Rounding out the top five was John Wick: Chapter 3 – Parabellum, which fell 55% to gross another $11.1 million for a fantastic domestic gross of $125.7 million. In sixth place was Avengers: Endgame, which fell 54% (a much larger than usual post-Memorial Day drop for a Marvel Studios title) for sixth-weekend gross of $7.8 million and a domestic gross of $815.5 million. Yet another holdover dropping over 50% this weekend was Pokemon: Detective Pikachu, which fell 50% for a fourth-weekend gross of $6.6 million and a domestic gross of $130.6 million. Sometime this week, Detective Pikachu will surpass the $131.1 million domestic gross of Lara Croft: Tomb Raider to become the biggest video game adaptation of all-time domestically.
Booksmart fell a sharp 52% this frame, grossing another $3.3 million for a domestic gross of just $14.3 million. Can this one manage to crack $20 million domestically? Let’s hope so. Having a far steeper second-weekend decline was BrightBurn, which dropped a harsh 70% to add $2.3 million to a domestic gross of only $14.2 million. Rounding out the top ten was The Hustle, which dropped 63% for a fourth-weekend gross of $1.3 million for a domestic gross of $33.1 million while A Dog’s Journey plummeted 75% for a third-weekend gross of just $1 million and a domestic gross of $18.7 million, just $500,000 ahead of the opening weekend of its predecessor. The Intruder fell 64% this weekend and added $810,000 to its domestic haul that’s now up to $34.2 million while Dumbo, still benefiting from being attached to Aladdin at many drive-in theaters, fell only 29% this frame, grossing another $769,000 for a domestic haul of $113.7 million.
The Biggest Little Farm expanded into 275 locations, but actually fell 19% from its haul last weekend. Taking in $421,000 for a per-theater average of only $1,531, this title is falling far faster than other recent documentaries distributed by NEON and has grossed $1.8 million to date. Meanwhile, it looks like The Souvenir is already tapping out at the domestic box office as it grossed just $138,950 from 74 locations for a per-theater average of just $1,878 and a 17-day domestic gross of only $465,766. Limited release box office woes also were felt by The White Crow, which fell 64% from last weekend to gross another $120,456 from 212 locations for a dismal per-theater average of $568 and a domestic gross of just $1.5 million.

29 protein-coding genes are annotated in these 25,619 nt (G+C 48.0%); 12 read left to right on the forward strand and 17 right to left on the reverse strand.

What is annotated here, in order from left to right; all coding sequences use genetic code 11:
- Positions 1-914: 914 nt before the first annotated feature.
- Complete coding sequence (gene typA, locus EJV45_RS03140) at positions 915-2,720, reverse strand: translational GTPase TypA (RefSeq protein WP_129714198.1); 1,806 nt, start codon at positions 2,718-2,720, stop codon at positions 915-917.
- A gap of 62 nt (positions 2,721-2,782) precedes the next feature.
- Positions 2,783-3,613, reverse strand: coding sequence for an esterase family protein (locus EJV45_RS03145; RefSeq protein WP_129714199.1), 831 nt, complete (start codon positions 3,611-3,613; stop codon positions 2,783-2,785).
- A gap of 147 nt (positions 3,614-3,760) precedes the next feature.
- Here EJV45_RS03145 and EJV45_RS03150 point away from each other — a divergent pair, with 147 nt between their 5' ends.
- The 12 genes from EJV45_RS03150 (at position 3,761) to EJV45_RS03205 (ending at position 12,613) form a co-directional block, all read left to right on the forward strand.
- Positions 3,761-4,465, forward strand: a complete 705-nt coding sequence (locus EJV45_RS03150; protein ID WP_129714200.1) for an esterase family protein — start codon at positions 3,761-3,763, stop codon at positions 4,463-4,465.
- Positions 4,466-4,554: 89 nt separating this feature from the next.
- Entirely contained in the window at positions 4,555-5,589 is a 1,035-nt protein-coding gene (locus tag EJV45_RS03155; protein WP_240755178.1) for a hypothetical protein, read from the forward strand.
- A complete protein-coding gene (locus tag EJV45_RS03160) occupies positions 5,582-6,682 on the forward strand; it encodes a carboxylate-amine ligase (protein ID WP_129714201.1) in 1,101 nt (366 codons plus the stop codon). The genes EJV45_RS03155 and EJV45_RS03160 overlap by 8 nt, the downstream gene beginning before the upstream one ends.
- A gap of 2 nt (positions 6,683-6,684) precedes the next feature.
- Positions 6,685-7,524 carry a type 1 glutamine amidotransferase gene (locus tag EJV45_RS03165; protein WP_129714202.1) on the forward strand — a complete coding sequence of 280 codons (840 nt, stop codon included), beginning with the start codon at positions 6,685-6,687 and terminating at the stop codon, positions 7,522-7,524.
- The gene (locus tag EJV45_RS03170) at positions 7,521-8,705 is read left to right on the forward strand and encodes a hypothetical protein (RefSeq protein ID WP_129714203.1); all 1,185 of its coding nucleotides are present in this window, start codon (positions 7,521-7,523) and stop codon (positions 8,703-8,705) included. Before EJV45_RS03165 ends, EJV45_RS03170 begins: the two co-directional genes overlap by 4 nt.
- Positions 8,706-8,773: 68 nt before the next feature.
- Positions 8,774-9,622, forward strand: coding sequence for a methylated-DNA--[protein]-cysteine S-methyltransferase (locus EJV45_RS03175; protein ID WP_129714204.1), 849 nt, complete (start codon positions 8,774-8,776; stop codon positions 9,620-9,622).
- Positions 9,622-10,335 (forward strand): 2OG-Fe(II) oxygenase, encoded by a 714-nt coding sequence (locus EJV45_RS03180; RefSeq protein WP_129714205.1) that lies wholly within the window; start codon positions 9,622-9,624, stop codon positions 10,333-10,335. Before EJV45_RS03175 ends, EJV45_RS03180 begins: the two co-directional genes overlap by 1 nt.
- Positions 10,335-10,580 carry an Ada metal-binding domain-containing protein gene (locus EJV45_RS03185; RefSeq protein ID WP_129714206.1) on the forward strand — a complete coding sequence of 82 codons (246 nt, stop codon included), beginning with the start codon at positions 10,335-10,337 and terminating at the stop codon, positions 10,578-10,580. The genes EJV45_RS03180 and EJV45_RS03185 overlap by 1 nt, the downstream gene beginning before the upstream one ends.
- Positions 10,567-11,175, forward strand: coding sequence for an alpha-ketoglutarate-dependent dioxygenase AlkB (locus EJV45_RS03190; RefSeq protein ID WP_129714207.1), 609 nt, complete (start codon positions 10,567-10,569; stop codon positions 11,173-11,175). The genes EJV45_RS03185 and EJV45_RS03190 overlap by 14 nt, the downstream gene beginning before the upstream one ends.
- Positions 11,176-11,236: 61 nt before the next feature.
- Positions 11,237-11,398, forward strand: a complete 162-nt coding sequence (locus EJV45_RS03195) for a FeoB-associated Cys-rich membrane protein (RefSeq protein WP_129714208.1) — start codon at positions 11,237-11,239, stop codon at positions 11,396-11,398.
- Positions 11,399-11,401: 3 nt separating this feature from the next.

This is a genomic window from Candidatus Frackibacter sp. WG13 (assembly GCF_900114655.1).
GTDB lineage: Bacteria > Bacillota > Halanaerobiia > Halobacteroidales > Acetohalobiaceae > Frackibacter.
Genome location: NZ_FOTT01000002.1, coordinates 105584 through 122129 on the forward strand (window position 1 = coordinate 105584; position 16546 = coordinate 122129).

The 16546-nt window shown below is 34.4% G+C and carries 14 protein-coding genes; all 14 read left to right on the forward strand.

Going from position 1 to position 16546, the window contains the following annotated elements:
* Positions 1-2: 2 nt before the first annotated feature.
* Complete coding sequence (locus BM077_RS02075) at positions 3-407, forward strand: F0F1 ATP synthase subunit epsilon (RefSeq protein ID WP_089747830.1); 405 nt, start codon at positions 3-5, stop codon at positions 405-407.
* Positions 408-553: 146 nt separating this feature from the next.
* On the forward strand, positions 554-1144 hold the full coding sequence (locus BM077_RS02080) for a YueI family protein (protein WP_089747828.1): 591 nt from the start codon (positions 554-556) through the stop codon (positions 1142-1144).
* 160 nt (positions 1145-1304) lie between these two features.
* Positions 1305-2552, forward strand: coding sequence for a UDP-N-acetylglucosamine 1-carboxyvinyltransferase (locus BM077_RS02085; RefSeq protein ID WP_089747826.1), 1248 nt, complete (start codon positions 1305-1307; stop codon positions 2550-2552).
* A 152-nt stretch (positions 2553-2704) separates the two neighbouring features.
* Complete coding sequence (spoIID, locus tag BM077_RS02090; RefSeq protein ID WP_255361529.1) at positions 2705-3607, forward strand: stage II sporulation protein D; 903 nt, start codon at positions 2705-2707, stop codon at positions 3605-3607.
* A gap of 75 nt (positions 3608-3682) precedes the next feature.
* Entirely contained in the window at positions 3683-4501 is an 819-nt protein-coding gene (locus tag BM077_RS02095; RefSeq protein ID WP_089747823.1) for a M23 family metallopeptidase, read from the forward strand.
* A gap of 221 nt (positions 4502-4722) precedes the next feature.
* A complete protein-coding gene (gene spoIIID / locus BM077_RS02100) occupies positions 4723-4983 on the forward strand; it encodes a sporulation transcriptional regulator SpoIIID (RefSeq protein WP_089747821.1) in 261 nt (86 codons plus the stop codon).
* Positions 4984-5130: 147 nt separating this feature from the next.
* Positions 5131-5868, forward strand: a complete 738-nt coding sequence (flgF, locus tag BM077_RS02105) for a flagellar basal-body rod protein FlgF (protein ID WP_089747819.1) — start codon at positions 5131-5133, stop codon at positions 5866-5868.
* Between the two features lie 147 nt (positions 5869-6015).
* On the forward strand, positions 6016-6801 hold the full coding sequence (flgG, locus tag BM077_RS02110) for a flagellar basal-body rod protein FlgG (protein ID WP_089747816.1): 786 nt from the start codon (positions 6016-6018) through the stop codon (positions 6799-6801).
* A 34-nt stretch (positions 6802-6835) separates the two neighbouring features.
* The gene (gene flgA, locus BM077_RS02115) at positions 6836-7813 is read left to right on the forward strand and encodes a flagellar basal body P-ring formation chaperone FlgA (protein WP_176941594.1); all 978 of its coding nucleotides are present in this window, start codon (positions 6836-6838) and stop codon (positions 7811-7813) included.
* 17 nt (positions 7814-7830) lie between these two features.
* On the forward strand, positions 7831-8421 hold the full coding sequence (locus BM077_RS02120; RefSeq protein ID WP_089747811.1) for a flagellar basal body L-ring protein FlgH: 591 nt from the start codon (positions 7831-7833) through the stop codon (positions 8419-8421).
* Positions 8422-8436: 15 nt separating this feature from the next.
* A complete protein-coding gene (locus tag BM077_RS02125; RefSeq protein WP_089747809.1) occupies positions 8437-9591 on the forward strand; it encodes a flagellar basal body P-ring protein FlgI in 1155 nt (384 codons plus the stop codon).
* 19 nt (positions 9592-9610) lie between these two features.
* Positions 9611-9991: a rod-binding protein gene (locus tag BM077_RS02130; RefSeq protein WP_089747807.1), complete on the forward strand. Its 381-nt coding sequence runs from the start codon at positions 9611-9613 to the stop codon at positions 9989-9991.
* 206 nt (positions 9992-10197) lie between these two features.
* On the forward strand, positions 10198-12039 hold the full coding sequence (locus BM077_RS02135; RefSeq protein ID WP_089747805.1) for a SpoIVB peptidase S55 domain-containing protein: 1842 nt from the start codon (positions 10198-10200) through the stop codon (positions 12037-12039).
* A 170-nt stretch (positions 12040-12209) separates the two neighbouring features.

Echo in the Canyon expanded into 14 locations this frame and grossed another $105,678 for a per-theater average of $7,548 and a domestic gross of $260,480. All is True grossed only $95,570 (a 29% drop from last weekend) from 81 locations for a per-theater average of $1,180 and a domestic gross to date of $469,770. Looks like this only be the fourth Kenneth Branagh directorial effort to gross under $1 million domestically. Mayday Life opened to $45,000 from 8 locations for a per-theater average of $5,625 while The Tomorrow Man grossed just $21,016 from 18 locations for a per-theater average of $1,168 and a domestic gross of $55,009.
Despite Godzilla: King of the Monsters underperforming, Aladdin’s strong holdover performance and successful bows for Rocketman and Ma allowed the top 12 movies this weekend to gross a total of $168.9 million, the third-biggest haul for the 22nd weekend of any given year. It’s also up a whopping 68% from this same weekend last year when Solo: A Star Wars Story topped the box office with a weak second-weekend performance. This strong weekend closed out May 2019 on a high note, as the month took in $1.077 billion, making it the second-biggest May in history. The domestic box office seems to have bounced back big time after its dismal January and February performances and it looks like the rest of Summer 2019 is likely to continue that winning streak, especially if any forthcoming blockbusters like Spider-Man: Far from Home or The Lion King have the good sense to make prominent use of Jean Reno.